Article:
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What makes a bad SLOE

throwaway987654321

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Jun 19, 2020
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Kinda at a loss here as I have received some negative feedback on some of my shifts and am worried this may impact my SLOE. Granted it’s negative in the sense that they are telling me to work on assessment and plan or HPI/physical as I sometimes don’t ask all the right questions. Would these kind of comments make it in the SLOE? All my other evals have been excellent based on what I’ve heard from other faculty and residents.
 

RPedigo

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Everyone has a different approach to SLOEs, so it would be impossible to tell. I can tell you what I did for my five years as clerkship director. I would get all the evaluations, but specifically ask all residents and faculty to include areas of strength and areas for growth. If a single comment was made for a specific domain, it does not go on the final evaluation and does not go on the SLOE. If multiple assessors cited the same domain for growth over multiple shifts, then it goes on the final evaluation and SLOE. How that is worded also depended on the temporal spacing of the comments. If they were early-rotation comments and that domain was stronger by the end, then I would write something like "by the end of the rotation, throwaway987654321 had excellent differential diagnoses and management plans." The "read between the lines" is that they might not have been great at the beginning of the rotation. If that was still cited as an area for growth by the end of the rotation, that might instead read "throwaway987654321 continued to work on their differentials and management plans, and will be an area for growth in subsequent rotations." During our mid-rotation meeting I read all the cards verbatim and then discuss themes that might be emerging to address for subsequent shifts. I also tell the subinterns that if it is not on their final evaluation that they read, it is not on their SLOE - but not everyone does this. That means I am willing to put negative themes on their final evaluation, including feedback related to interpersonal skills, work ethic, etc. which others may not be willing to do. I felt like not putting it on their final evaluation that they can see felt like "torpedoing" them and did not want them blindsided.
 
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throwaway987654321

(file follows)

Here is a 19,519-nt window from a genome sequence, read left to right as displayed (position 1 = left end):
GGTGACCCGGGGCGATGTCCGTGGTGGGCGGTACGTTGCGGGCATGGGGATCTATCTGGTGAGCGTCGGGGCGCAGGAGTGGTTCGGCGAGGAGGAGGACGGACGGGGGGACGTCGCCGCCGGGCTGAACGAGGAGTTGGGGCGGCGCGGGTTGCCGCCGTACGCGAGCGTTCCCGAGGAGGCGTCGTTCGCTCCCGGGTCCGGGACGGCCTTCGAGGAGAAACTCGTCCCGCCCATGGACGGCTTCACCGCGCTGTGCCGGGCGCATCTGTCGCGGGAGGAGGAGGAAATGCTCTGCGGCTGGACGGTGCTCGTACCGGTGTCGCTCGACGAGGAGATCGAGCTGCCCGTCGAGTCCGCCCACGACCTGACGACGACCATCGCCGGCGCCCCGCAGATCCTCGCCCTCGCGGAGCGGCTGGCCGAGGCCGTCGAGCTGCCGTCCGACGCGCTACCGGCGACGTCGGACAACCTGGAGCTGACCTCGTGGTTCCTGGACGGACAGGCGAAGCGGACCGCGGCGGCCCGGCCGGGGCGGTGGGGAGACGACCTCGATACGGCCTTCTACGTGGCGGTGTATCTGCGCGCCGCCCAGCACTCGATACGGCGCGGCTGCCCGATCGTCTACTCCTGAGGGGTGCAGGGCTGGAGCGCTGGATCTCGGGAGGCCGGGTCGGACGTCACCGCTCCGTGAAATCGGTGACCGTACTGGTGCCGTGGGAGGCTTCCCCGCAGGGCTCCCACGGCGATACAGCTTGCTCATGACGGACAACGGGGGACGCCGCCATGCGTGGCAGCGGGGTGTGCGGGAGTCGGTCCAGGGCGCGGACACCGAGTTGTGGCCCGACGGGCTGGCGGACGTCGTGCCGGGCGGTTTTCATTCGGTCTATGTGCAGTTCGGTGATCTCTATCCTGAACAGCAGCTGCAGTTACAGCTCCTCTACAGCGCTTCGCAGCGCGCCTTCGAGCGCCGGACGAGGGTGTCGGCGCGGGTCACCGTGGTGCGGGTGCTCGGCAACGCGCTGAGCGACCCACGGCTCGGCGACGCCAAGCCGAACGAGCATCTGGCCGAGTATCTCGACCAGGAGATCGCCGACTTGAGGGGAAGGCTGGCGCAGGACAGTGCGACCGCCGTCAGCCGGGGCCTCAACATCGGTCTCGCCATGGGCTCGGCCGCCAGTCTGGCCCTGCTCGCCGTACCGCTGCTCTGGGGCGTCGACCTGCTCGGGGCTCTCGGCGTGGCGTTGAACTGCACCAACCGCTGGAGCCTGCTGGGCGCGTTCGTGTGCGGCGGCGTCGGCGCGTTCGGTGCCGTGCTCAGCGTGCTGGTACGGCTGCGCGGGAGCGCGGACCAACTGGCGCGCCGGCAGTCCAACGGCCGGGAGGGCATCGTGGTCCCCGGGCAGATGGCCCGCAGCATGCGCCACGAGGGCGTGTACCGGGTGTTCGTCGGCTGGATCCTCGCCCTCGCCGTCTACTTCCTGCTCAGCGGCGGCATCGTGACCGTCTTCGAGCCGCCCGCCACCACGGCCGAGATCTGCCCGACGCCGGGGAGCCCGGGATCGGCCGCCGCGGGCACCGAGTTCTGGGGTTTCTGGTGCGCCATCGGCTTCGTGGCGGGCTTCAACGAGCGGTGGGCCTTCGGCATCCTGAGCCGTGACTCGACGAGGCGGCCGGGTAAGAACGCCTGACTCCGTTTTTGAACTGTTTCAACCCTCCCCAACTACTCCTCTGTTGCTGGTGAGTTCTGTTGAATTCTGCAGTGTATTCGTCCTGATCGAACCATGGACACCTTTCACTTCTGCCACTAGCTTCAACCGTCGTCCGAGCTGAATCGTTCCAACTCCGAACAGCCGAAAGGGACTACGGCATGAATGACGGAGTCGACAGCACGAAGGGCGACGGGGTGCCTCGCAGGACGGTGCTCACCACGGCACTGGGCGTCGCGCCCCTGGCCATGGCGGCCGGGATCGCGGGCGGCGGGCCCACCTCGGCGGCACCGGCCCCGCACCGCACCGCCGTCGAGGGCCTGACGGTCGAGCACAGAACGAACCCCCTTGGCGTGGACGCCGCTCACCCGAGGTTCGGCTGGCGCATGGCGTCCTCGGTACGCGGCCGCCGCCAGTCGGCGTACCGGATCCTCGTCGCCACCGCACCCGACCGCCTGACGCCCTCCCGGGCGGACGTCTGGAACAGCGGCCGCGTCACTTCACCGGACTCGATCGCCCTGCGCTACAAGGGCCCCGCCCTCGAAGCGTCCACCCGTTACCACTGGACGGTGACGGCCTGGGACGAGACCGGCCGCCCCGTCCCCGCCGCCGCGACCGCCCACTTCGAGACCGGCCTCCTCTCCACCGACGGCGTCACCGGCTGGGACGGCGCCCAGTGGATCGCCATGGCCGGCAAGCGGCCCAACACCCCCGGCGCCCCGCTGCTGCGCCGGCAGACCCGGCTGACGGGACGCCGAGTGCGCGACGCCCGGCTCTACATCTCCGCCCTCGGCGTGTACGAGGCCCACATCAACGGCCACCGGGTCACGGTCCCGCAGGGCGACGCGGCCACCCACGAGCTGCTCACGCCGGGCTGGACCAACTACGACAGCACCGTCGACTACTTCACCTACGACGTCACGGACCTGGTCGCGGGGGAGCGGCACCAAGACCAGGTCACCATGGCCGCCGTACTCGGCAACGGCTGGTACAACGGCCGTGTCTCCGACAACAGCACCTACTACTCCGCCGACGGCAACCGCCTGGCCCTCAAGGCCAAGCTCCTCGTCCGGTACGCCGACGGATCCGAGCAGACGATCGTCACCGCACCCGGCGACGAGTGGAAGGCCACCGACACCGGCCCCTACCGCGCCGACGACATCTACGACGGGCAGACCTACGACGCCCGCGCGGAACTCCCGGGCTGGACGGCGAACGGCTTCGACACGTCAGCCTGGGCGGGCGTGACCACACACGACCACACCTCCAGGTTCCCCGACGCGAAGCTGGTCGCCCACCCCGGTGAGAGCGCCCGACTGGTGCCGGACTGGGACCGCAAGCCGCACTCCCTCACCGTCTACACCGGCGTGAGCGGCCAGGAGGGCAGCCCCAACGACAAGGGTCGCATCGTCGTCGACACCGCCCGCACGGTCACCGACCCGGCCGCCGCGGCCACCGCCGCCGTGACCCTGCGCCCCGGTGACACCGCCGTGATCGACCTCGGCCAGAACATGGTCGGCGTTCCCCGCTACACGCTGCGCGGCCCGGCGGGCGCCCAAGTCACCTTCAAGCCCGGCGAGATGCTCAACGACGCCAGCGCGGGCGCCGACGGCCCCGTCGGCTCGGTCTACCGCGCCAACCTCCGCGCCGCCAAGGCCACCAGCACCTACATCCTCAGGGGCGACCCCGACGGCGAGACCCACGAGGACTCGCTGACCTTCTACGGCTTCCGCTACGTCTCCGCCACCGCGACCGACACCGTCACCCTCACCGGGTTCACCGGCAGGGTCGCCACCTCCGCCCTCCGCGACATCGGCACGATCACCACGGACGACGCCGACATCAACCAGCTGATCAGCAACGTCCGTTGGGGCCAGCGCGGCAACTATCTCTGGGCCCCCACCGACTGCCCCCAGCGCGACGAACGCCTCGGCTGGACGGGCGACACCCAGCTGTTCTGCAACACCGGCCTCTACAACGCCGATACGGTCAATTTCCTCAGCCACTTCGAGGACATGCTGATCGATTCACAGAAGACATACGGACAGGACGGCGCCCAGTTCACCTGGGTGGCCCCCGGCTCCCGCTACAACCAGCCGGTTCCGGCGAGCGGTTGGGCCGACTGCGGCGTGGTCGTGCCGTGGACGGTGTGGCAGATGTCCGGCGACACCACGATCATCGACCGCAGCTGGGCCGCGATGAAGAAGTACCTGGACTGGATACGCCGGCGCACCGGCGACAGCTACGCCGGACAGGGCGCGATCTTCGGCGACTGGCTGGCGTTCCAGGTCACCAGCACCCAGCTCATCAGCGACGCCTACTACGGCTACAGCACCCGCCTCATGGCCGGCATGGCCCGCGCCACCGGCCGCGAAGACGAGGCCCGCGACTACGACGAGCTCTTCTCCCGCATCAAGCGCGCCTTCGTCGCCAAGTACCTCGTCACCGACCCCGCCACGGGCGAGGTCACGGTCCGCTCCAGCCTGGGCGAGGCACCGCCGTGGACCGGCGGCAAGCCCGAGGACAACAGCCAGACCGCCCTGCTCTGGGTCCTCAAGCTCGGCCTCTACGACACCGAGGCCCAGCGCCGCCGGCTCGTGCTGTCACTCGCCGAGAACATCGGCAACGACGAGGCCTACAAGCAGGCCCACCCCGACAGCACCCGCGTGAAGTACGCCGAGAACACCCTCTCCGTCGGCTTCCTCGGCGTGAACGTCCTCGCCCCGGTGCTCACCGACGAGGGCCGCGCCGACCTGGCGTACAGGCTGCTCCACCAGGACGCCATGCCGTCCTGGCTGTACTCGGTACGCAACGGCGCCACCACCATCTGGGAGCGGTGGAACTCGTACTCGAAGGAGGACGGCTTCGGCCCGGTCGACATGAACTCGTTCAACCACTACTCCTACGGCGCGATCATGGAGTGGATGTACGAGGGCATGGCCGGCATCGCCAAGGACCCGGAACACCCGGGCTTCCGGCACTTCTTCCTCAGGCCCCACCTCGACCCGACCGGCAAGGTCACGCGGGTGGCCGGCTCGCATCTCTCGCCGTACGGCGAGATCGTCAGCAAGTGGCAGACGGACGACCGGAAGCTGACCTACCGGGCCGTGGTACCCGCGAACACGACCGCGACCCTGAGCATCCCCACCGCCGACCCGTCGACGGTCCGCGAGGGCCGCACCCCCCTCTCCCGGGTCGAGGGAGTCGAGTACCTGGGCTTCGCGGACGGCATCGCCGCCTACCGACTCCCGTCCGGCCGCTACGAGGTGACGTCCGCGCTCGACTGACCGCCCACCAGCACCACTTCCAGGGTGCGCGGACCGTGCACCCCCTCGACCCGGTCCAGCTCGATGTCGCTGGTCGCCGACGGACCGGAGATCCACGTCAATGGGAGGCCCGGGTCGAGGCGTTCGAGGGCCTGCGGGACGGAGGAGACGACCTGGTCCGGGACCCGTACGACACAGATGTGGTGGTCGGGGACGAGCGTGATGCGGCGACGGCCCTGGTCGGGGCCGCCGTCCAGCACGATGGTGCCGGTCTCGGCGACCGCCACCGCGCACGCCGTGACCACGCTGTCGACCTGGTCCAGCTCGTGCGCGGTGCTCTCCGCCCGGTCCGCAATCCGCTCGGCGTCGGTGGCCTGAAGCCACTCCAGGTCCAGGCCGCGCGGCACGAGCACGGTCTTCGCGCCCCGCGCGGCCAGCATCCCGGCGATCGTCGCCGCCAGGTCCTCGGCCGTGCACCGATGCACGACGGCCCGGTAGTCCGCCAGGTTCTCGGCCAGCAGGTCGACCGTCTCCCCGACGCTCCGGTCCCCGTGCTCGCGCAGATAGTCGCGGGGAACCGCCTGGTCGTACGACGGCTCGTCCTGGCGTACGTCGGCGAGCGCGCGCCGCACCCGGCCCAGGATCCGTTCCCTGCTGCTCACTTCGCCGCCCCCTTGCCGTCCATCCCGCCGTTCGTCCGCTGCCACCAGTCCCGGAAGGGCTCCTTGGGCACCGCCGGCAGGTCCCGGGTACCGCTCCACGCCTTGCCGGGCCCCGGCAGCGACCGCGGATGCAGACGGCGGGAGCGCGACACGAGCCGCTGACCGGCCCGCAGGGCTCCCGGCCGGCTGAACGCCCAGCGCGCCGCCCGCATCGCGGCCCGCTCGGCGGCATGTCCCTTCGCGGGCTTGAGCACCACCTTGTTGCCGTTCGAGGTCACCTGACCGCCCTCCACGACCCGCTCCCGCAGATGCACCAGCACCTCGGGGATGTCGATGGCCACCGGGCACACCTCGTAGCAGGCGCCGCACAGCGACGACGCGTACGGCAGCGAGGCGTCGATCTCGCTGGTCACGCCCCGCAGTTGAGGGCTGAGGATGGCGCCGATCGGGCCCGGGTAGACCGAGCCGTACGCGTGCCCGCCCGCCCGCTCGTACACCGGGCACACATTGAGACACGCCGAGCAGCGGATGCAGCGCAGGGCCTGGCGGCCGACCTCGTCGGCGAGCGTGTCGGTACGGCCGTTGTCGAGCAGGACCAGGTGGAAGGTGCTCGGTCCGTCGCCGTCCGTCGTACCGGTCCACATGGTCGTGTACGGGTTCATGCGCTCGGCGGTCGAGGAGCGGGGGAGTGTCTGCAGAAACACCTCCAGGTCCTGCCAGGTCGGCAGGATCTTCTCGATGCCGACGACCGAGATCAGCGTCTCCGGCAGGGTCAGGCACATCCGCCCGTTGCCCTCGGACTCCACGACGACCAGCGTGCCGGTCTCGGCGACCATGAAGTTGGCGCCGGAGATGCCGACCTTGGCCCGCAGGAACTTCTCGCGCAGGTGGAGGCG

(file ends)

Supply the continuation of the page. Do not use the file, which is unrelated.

New Member
Jun 19, 2020
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Everyone has a different approach to SLOEs, so it would be impossible to tell. I can tell you what I did for my five years as clerkship director. I would get all the evaluations, but specifically ask all residents and faculty to include areas of strength and areas for growth. If a single comment was made for a specific domain, it does not go on the final evaluation and does not go on the SLOE. If multiple assessors cited the same domain for growth over multiple shifts, then it goes on the final evaluation and SLOE. How that is worded also depended on the temporal spacing of the comments. If they were early-rotation comments and that domain was stronger by the end, then I would write something like "by the end of the rotation, throwaway987654321 had excellent differential diagnoses and management plans." The "read between the lines" is that they might not have been great at the beginning of the rotation. If that was still cited as an area for growth by the end of the rotation, that might instead read "throwaway987654321 continued to work on their differentials and management plans, and will be an area for growth in subsequent rotations." During our mid-rotation meeting I read all the cards verbatim and then discuss themes that might be emerging to address for subsequent shifts. I also tell the subinterns that if it is not on their final evaluation that they read, it is not on their SLOE - but not everyone does this. That means I am willing to put negative themes on their final evaluation, including feedback related to interpersonal skills, work ethic, etc. which others may not be willing to do. I felt like not putting it on their final evaluation that they can see felt like "torpedoing" them and did not want them blindsided.